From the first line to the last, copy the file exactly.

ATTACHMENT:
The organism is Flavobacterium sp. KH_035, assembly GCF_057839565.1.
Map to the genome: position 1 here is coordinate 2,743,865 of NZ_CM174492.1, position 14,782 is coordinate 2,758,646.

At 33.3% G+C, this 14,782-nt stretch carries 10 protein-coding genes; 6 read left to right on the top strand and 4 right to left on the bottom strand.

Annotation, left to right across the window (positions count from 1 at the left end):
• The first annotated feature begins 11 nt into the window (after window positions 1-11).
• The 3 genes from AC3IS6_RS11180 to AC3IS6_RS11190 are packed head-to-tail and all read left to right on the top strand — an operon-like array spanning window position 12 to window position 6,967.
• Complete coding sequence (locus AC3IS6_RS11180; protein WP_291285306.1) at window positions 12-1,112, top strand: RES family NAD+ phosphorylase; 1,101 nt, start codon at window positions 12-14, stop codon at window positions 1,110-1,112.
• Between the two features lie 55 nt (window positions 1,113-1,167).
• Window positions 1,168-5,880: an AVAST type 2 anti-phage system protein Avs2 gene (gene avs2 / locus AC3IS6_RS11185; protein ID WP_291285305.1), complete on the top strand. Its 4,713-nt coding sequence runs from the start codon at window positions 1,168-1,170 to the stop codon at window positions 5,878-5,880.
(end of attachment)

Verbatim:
The organism is Flavobacterium sp. KH_035, assembly GCF_057839565.1.
Map to the genome: position 1 here is coordinate 2,743,865 of NZ_CM174492.1, position 14,782 is coordinate 2,758,646.

At 33.3% G+C, this 14,782-nt stretch carries 10 protein-coding genes; 6 read left to right on the top strand and 4 right to left on the bottom strand.

Annotation, left to right across the window (positions count from 1 at the left end):
• The first annotated feature begins 11 nt into the window (after window positions 1-11).
• The 3 genes from AC3IS6_RS11180 to AC3IS6_RS11190 are packed head-to-tail and all read left to right on the top strand — an operon-like array spanning window position 12 to window position 6,967.
• Complete coding sequence (locus AC3IS6_RS11180; protein WP_291285306.1) at window positions 12-1,112, top strand: RES family NAD+ phosphorylase; 1,101 nt, start codon at window positions 12-14, stop codon at window positions 1,110-1,112.
• Between the two features lie 55 nt (window positions 1,113-1,167).
• Window positions 1,168-5,880: an AVAST type 2 anti-phage system protein Avs2 gene (gene avs2 / locus AC3IS6_RS11185; protein ID WP_291285305.1), complete on the top strand. Its 4,713-nt coding sequence runs from the start codon at window positions 1,168-1,170 to the stop codon at window positions 5,878-5,880.